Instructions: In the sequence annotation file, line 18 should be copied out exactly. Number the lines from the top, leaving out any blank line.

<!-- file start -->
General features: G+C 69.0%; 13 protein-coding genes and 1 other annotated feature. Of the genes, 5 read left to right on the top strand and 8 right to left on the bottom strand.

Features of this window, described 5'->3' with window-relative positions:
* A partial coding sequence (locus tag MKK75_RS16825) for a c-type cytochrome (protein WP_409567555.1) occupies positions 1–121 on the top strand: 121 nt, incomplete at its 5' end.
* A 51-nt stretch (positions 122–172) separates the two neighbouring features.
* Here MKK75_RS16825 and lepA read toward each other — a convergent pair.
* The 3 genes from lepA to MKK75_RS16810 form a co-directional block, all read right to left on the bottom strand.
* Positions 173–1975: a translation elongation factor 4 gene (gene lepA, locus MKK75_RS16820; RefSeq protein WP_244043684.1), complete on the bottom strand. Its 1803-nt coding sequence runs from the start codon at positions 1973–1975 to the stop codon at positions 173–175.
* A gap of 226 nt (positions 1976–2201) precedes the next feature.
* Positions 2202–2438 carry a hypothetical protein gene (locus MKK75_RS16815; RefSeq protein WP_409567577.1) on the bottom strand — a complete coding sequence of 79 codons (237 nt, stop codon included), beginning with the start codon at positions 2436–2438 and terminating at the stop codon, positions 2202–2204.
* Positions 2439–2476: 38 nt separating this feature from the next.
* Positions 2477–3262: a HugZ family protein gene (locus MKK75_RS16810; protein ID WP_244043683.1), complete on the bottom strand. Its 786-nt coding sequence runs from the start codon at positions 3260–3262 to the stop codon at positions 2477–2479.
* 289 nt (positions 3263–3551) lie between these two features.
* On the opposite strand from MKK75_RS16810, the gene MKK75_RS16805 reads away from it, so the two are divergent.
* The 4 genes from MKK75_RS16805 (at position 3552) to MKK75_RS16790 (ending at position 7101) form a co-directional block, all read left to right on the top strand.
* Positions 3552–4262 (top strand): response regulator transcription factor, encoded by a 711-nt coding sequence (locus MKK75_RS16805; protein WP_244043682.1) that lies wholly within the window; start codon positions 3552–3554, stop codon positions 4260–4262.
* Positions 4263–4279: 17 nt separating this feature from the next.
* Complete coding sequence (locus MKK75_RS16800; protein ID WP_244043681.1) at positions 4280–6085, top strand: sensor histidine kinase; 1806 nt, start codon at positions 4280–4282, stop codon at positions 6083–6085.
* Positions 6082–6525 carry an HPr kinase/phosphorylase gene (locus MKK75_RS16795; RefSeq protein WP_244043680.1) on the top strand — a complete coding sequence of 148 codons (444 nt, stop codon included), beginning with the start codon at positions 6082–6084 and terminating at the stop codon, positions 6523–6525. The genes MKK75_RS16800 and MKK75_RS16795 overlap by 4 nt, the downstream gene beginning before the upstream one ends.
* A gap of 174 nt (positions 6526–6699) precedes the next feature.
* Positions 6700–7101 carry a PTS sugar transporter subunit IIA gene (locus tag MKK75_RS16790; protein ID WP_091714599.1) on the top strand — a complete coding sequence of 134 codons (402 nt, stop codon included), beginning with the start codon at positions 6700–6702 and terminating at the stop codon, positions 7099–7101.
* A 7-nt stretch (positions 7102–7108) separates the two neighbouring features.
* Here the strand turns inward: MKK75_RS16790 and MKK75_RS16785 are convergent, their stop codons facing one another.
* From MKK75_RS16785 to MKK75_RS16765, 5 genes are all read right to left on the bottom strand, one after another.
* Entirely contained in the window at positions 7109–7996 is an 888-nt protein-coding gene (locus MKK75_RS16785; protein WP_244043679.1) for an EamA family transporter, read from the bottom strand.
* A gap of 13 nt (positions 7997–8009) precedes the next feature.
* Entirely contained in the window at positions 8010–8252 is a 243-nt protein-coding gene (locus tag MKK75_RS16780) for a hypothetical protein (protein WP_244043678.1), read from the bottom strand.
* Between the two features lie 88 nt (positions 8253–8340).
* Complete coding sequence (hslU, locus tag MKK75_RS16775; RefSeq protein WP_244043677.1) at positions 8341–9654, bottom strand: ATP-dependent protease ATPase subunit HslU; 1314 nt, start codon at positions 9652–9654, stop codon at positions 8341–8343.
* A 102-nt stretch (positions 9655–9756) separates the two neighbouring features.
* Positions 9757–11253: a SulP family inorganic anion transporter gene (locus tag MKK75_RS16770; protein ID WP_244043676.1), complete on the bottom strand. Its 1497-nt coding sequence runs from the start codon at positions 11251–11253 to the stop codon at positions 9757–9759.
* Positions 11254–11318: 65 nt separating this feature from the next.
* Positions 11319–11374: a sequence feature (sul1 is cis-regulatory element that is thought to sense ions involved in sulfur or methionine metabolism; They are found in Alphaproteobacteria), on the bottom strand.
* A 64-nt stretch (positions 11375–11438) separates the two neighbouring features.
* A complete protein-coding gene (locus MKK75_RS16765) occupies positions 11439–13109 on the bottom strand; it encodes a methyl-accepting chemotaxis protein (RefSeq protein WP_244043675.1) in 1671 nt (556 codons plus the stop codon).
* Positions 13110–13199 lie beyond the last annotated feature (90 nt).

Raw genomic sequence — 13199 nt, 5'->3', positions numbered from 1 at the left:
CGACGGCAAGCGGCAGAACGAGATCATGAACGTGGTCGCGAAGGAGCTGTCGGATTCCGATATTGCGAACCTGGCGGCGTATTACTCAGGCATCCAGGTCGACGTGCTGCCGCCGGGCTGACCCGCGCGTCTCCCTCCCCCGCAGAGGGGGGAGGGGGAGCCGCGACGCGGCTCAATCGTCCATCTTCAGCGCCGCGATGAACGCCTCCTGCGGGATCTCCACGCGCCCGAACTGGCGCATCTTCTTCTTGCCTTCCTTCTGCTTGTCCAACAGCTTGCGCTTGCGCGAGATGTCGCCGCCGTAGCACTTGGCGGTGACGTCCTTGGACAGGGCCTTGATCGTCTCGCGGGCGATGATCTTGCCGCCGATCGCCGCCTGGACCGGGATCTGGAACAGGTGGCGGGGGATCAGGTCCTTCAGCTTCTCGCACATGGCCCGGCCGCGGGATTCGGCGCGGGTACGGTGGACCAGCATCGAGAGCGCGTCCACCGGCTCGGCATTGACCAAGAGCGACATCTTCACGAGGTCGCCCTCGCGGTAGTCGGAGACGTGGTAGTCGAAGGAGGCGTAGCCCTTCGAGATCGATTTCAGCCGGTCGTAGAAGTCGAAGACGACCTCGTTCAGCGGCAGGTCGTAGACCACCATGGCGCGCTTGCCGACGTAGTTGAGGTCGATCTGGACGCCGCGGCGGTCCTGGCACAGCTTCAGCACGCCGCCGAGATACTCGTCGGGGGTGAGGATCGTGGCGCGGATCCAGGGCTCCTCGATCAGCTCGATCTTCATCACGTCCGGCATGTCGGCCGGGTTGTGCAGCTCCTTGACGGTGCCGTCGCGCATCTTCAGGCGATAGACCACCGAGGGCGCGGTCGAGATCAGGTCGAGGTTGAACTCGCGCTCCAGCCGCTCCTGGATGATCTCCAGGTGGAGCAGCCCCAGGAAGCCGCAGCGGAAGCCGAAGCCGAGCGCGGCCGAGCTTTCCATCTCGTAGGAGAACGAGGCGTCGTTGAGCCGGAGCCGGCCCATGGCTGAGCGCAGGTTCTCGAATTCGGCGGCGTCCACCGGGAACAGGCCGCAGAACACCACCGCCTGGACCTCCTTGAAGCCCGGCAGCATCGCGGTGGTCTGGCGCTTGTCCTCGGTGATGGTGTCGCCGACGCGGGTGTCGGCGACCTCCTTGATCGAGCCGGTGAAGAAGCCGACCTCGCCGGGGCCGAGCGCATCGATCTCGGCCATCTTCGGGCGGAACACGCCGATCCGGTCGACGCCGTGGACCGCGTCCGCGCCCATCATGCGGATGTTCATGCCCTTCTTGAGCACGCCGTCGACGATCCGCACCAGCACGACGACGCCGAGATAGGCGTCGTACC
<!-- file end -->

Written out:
* Positions 6082–6525 carry an HPr kinase/phosphorylase gene (locus MKK75_RS16795; RefSeq protein WP_244043680.1) on the top strand — a complete coding sequence of 148 codons (444 nt, stop codon included), beginning with the start codon at positions 6082–6084 and terminating at the stop codon, positions 6523–6525. The genes MKK75_RS16800 and MKK75_RS16795 overlap by 4 nt, the downstream gene beginning before the upstream one ends.